2

When I've come back to Arduino programming after a spell doing other things, I keep forgetting that I last experimented with a different type of board and get a "avrdude: stk500_getsync(): not in sync: resp=0x00" error.

I have one sketch which will always be compiled and uploaded against a specific piece of hardware. Therefore, I would like to specify the board type and preferably COM port as well, in my sketch.

Can it be done?

  • You can do this by customizing one of the Makefile-based build/upload paths that have been offered by the community as alternatives to the IDE - even if you choose to use the IDE as your normal tool (just be sure to close the serial monitor before trying to flash from the command line). – Chris Stratton Dec 19 '14 at 15:00
3

No, it cannot. Neither the compiler invocation nor the subsequent upload examine the code for the hardware in use, so there is no way of doing what you are asking.

What you can do is to create entries in a new boards.txt and programmers.txt using an existing core that specify all the parameters, and all you would have to do is select them in the IDE for everything to be set at once. See Google Code/Arduino/Platforms for more information.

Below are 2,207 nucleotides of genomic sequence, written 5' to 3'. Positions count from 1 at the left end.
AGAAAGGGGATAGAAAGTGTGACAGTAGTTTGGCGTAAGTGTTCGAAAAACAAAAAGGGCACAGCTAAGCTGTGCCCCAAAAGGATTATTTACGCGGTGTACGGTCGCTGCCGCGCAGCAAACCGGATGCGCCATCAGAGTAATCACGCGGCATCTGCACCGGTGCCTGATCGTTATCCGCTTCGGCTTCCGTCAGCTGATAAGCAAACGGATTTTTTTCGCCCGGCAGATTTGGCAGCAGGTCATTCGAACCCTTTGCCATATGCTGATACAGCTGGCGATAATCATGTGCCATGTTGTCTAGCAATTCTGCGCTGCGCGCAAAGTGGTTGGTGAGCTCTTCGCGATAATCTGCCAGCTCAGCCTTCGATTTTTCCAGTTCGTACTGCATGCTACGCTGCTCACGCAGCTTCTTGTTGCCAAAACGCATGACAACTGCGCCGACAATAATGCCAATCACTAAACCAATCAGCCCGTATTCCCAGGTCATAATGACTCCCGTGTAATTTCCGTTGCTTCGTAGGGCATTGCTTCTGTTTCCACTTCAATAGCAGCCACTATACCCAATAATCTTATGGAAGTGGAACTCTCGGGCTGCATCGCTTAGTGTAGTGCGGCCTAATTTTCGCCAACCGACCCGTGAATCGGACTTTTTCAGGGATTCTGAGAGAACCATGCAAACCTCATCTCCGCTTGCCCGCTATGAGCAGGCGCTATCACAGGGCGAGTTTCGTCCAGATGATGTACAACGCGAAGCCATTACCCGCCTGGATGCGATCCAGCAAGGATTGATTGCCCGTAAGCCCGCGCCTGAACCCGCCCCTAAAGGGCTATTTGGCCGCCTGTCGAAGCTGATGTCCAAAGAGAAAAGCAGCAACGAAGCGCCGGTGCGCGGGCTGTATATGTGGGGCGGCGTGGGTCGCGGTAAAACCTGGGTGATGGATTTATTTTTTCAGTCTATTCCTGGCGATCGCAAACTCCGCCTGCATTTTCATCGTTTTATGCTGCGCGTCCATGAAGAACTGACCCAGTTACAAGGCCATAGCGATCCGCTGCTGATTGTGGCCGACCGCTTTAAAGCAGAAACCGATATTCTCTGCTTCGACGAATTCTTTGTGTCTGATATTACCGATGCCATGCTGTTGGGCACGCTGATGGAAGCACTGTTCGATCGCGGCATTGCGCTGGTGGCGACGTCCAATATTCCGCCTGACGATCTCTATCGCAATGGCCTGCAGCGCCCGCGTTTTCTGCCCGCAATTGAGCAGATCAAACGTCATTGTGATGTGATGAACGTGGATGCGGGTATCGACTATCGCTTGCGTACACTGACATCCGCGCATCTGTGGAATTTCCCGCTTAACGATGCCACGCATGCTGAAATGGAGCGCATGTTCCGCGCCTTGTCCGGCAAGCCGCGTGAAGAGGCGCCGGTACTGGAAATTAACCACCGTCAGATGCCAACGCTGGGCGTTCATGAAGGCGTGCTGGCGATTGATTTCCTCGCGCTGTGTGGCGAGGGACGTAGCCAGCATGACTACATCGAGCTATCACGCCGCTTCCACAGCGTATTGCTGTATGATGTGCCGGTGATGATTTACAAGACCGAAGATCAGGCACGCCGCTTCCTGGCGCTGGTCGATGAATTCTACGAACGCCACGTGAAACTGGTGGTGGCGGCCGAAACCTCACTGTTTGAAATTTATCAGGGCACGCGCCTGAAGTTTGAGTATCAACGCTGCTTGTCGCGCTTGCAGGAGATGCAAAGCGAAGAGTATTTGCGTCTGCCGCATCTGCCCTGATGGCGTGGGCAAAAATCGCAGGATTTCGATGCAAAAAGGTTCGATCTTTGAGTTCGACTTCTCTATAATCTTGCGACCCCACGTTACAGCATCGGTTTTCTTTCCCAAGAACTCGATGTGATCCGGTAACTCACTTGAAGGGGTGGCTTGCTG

• It seems an obvious compiler directive to have, but if it doesn't exist, that's fine. I just needed to be sure. – Greg Woods Dec 19 '14 at 10:58
  • The compilers involved are fairly target specific, so by the time a directive is read it is "too late" to choose between say Due (ARM) and Uno (ATmega). But you could put in traps so that the build will fail with an informative custom error if the wrong one is selected. – Chris Stratton Dec 19 '14 at 16:57
  • I suppose then it's not a compiler directive I'm talking about, more of a directive to the IDE, but that then doesn't make the code very portable. Nicer fail is a good compromise though. – Greg Woods Dec 19 '14 at 20:28
0

Yes you could do this, but you won't get much support from the Arduino libraries. From what I have used, the board type is evaluated at library compile time.

But if you are willing to delve through the datasheets for all the boards you want to support, then writing a board-agnostic driver should not be impossible.

  • No, that is way too much work. I was just looking for shortcut, not more work! :) – Greg Woods Dec 19 '14 at 10:59

Your Answer

By clicking “Post Your Answer”, you agree to our terms of service, privacy policy and cookie policy

Not the answer you're looking for? Browse other questions tagged or ask your own question.